Egypt has stepped up security in the capital, Cairo ahead of US President Barack Obama's much anticipated visit. Some experts describe the security arrangement as the biggest they have ever witnessed. The plan is expected to see a deployment of agents from various Egyptian security agencies and American protective services.
On his visit, President Obama will meet Egyptian President Hosni Mubarak and give a much-anticipated speech to the Muslim world.
Middle East Times Claude editor Salhani says a large number of people expect President Obama to live up to his promise of a new relationship with the Arab world.
"I think it's only natural that they would step up security, given the president of the United States is going to visit. That is standard operating procedure in Egypt anytime they have important visitors, and least of all the president of the United States," Salhani said.
He said there might be some security concerns which might not be known to the public.
"There is always the unforeseen. We don't really know what the security forces know. They might have information that they don't share with us. So there might be something they know off that they are not telling us," he said.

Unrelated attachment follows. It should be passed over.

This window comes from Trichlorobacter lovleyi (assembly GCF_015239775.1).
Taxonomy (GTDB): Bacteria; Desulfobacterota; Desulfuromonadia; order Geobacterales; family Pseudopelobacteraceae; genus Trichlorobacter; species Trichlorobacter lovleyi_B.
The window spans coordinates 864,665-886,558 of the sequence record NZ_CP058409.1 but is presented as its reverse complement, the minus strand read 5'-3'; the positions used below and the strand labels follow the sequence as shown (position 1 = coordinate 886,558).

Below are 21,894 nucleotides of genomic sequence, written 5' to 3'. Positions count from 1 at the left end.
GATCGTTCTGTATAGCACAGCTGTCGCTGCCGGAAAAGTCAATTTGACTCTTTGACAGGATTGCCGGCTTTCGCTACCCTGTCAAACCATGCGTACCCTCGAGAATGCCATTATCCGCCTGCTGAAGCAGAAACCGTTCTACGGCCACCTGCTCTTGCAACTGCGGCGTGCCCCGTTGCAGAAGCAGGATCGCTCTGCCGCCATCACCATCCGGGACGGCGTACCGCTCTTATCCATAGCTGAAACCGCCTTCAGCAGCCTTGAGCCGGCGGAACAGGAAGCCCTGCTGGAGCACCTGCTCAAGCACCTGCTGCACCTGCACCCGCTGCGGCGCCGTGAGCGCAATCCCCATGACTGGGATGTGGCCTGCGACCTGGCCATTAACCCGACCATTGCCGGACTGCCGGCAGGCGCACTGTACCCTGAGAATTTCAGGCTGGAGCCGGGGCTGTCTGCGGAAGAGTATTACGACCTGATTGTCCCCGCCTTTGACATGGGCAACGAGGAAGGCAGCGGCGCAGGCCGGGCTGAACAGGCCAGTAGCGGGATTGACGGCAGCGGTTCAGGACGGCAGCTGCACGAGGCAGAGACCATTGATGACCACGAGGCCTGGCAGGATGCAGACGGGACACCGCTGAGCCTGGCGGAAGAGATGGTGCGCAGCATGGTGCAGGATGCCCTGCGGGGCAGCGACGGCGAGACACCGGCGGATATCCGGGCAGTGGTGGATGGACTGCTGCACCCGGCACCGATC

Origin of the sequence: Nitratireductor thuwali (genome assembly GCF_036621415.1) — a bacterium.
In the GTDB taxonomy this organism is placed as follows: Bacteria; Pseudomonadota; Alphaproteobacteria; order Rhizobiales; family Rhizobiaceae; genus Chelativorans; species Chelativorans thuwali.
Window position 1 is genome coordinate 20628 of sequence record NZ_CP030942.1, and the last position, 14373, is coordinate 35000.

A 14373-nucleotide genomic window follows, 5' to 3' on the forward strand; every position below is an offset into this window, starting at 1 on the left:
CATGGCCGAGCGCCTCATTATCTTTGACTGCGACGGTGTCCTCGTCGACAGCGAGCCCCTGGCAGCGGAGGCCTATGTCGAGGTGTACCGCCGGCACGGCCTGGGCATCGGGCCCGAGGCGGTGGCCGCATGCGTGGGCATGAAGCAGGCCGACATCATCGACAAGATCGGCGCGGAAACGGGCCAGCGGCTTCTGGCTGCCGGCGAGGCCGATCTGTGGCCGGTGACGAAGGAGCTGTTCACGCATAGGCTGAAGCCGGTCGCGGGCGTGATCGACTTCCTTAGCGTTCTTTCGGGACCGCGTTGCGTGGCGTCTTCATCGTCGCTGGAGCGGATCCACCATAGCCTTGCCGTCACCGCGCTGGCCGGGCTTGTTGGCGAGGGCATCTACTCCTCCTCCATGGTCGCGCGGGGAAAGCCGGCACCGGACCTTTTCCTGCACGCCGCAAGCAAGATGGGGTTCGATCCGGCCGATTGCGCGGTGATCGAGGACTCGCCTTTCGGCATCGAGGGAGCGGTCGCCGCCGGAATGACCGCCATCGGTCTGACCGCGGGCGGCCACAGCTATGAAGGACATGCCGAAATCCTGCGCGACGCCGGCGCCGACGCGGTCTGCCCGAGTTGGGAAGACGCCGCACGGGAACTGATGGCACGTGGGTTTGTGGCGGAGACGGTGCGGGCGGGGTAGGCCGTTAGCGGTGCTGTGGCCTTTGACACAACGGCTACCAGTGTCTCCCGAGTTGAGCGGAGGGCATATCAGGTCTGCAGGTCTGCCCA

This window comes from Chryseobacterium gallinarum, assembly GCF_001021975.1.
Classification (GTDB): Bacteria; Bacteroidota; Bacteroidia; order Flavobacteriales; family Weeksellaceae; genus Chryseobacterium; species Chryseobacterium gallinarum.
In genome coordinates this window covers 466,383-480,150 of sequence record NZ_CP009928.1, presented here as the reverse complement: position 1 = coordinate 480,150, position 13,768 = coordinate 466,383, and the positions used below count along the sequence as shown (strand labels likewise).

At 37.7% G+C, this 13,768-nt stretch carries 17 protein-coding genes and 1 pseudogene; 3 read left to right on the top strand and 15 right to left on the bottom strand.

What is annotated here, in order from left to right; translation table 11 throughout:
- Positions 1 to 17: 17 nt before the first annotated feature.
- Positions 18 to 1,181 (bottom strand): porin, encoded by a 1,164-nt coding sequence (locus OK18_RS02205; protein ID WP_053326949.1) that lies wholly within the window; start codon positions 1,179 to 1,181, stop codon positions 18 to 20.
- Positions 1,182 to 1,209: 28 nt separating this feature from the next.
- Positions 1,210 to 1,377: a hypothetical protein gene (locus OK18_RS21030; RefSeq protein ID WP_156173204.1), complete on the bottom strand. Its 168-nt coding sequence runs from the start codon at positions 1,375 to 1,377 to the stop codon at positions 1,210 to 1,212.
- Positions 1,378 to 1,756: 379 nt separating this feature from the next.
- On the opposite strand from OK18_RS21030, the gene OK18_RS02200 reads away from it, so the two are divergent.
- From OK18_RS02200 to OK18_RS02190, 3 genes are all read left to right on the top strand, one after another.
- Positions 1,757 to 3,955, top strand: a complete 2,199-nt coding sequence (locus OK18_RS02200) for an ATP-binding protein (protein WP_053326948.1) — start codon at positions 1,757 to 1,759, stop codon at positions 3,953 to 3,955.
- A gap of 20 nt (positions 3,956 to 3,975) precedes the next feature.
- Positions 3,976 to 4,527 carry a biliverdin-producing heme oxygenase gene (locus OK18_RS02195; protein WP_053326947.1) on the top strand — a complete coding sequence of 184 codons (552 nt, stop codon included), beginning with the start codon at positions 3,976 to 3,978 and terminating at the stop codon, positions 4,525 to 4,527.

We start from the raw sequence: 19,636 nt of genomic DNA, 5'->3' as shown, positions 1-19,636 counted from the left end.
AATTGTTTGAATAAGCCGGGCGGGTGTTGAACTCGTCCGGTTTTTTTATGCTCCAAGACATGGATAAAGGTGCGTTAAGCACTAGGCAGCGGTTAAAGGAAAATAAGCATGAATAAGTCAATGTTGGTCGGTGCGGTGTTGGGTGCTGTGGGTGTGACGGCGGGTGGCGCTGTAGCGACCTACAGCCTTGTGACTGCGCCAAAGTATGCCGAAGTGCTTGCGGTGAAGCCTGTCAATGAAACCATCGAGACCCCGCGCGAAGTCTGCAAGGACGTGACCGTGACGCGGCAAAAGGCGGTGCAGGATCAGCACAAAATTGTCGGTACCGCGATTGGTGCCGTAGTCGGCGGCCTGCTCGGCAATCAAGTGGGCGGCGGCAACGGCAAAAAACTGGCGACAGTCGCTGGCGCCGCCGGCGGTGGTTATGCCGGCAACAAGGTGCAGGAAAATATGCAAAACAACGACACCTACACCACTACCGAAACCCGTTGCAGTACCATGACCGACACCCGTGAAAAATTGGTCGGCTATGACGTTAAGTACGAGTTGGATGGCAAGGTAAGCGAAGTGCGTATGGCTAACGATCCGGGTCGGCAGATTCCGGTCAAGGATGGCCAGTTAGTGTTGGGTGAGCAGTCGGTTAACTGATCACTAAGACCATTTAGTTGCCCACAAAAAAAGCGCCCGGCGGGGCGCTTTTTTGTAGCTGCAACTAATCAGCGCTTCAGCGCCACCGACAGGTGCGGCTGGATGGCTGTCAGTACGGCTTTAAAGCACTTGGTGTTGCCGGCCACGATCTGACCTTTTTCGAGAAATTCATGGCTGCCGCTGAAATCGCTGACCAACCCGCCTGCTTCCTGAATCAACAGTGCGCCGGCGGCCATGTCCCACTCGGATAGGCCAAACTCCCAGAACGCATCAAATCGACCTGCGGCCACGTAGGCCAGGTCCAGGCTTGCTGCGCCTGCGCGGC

Salhani said a recent survey shows that President Obama is enjoying popularity among the youth in the Middle East.
"This is based on a very unofficial poll that we have carried out in the region amongst young people. And they are all very excited," Salhani said.
He said there is anticipation among youth hoping to enjoy more freedom in their respective countries.
"They would like the president (Obama) to push the point that they want more freedom at home. And it is not just Egypt, but all the other countries in the region," he said.
Salhani said there are expectations among Middle Eastern countries that President Obama will offer a different approach in dealing with the Arab world.
"I think the leadership expects to hear something that would point to clarify US policy in the Middle East, particularly as far as Arab-Israeli-Palestinian peace talks are concerned or the lack of peace talks…and they hope that something said will be clarified and will push the process forward," Salhani said.
He said it's unlikely that President Obama would dabble in internal political dynamics in countries in the Middle East.
"I don't think he is going to delve into domestic policies. It is not something he should do or something he would do," he said.
Salhani said the American leader would extend a hand of friendship to the Muslim world.
"He will probably say something along the lines that United States is not an enemy of the Muslim world. And that the US wants to live in peace with the Muslim world," Salhani said.